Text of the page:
Midnight Shine highlights Cree language in video cover of Neil Young classic
Video for cover of Heart of Gold filmed in Attawapiskat
Northern Ontario Cree band Midnight Shine has just released its latest video, adding a personal touch to Neil Young's Heart of Gold by singing in Mushkegowuk Cree.
"I thought you know it was a good opportunity … to do something different [and] sing a verse in Cree. Nobody else has done that with that song," said Midnight Shine's frontman and singer/songwriter, Adrian Sutherland.
The United Nations General Assembly has identified 2019 as the International Year of Indigenous Languages, with a goal of preserving, revitalizing and promoting Indigenous languages around the world.
Singing in Cree is something the band's bassist, Stan Louttit, says is important to their fan base in west James Bay and beyond.
"I often run into people just around the community in the corner stores or at the Northern [Store]. People say they really like the Cree and the songs," said Louttit, who lives in Moose Factory, Ont., but has family in several east James Bay communities in Quebec.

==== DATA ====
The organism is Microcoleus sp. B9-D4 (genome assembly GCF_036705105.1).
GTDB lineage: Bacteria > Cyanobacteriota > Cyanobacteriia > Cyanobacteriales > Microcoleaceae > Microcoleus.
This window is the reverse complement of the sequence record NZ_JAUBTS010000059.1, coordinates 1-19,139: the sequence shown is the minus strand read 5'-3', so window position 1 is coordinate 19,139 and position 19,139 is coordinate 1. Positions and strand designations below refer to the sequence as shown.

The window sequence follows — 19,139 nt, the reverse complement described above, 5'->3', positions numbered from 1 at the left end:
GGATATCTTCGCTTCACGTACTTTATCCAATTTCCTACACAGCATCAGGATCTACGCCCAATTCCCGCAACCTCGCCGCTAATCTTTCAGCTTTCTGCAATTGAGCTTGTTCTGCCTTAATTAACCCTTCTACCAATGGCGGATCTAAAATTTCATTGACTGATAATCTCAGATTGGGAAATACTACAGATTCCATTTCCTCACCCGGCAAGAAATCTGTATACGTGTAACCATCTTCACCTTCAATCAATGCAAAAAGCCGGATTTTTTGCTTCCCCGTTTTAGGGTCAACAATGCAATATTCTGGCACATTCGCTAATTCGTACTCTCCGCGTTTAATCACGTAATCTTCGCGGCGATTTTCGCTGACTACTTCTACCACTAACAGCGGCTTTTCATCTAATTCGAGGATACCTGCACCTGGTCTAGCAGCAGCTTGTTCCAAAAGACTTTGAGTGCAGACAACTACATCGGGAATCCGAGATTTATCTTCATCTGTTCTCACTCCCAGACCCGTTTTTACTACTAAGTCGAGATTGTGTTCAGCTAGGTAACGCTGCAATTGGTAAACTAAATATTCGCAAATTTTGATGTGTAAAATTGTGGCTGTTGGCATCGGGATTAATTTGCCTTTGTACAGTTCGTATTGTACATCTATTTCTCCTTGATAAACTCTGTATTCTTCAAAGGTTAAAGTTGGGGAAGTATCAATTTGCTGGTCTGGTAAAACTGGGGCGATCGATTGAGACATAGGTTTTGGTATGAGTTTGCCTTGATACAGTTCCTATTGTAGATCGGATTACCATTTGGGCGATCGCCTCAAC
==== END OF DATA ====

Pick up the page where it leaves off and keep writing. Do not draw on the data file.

The video for the Heart of Gold cover was shot in Sutherland's home of Attawapiskat, Ont. with a large part of it in the singer's own canoe.
"The idea came to shoot the video in my canoe and just grab some friends and family and people off the street," said Sutherland, adding it came together naturally.
"The children were excited, and they were always asking me when the video would be out," said Sutherland.
Cree translation challenging
The band has released three albums so far, with the latest titled "High Road" and including the cover of Heart of Gold. Sutherland says that translating the term "heart of gold" into Cree was challenging.
"When [Neil Young] wrote the song, I think he was saying 'somebody who is good hearted,' so that's how I came up with the Cree verse," said Sutherland.
Midnight Shine has also added a new drummer: Charnelle Menow, from Norway House Cree Nation in Manitoba, making it an all-Cree band.
"I feel proud. I feel pretty good to me to be able to be traveling with my fellow Cree brothers and sisters. We feel like we're family," said Sutherland.
Sutherland says the band has plans to sing more songs in Cree and also hopes to collaborate with other Cree artists.
For Stan Louttit, Midnight Shine's bassist, the group also has a lot to contribute to reconciliation efforts that are happening in Canada at the moment.
"A lot of our songs are about connecting with people," said Louttit. "I think our music is coming at a good time, where we're trying to bridge and connect … between Indigenous and non-Indigenous people in a more universal way."
With files from Susan Bell